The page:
When we refer to Brussels, often, we are talking about the European Commission.
Housed in the Berlaymont building in the European quarters of the Belgian capital, the Commission is known as the EU's executive. That's in part because it is the only institution that can propose EU laws and policies which gives it considerable influence over the direction the bloc is taking.
Once the Council and lawmakers in parliament have approved the laws following inter-institutional negotiations, the Commission must then ensure that they are implemented and respected in all the member states.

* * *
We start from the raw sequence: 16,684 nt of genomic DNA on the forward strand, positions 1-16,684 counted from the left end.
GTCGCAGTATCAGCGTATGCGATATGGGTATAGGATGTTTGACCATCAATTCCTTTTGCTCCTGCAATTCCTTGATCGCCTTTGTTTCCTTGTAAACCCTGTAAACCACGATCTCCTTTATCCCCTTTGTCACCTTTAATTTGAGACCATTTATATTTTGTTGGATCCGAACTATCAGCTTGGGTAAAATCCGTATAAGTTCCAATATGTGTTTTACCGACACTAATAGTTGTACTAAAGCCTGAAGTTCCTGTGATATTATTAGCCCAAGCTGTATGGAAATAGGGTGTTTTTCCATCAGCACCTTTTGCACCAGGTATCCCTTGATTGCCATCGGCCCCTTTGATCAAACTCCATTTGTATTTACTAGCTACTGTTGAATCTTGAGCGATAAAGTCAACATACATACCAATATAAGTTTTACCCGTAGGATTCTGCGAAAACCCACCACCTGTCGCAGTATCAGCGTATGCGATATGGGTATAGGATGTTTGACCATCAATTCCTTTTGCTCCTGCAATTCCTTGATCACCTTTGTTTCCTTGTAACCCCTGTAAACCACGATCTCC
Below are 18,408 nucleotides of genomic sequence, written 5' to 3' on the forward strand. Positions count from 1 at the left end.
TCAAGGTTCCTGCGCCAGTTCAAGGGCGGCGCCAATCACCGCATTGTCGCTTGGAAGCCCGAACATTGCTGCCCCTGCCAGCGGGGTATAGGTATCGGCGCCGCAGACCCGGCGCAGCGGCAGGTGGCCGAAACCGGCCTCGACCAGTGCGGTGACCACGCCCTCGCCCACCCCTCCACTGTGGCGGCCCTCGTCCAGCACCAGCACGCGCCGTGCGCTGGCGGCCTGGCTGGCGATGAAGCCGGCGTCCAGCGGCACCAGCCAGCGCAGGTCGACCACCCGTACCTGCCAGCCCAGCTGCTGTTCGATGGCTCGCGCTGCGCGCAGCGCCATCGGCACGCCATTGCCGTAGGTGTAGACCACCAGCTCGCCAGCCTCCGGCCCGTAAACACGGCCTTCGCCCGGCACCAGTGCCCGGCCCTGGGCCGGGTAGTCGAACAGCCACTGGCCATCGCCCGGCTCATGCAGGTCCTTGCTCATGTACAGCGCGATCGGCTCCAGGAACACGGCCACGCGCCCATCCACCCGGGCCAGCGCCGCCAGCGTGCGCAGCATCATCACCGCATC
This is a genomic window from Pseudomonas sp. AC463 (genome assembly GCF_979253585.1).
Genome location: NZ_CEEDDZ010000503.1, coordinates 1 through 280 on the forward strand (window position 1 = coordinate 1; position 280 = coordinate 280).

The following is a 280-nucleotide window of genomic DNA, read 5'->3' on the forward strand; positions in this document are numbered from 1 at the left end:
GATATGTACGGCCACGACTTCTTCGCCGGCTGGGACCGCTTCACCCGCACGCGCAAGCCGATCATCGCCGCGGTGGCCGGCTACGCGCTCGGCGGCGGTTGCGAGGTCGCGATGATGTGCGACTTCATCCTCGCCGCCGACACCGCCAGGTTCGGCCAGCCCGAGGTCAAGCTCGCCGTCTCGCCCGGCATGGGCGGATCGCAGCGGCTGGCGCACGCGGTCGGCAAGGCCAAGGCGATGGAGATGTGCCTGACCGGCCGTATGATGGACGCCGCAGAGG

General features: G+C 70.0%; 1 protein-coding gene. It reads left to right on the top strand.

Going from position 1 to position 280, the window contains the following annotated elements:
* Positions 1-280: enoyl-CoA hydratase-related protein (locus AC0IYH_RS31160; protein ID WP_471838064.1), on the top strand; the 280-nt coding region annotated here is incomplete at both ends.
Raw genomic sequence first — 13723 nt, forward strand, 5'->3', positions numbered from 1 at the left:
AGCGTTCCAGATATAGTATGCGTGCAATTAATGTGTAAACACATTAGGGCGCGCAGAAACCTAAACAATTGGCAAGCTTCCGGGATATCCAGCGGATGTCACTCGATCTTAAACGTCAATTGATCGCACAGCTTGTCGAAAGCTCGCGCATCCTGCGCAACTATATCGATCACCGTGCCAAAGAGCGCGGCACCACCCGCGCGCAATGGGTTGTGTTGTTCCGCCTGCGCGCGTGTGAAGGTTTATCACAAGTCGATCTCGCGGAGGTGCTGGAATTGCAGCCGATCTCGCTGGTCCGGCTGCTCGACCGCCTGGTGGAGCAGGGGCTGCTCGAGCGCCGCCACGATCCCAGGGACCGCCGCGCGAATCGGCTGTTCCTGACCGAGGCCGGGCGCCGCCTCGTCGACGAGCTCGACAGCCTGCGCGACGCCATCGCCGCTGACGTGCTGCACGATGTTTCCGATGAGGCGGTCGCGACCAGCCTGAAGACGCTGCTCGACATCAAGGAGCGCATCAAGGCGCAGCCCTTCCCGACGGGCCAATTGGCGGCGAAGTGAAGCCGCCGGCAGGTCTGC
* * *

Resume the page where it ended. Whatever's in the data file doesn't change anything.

That may mean taking them to court if they fail to do so and this is why the Commission is also known as the guardian of the EU Treaties.
The Commission is also responsible for preparing and proposing a draft budget for the EU based on what it thinks the priorities for the coming years should be.
All this work is being undertaken by a Commission President and a college of 27 Commissioners — one from each member state. Each has specific portfolios, similarly to ministers, that range from foreign affairs and migration and the economy, environment, agriculture and health among others.
Watch our video explainer in the player above.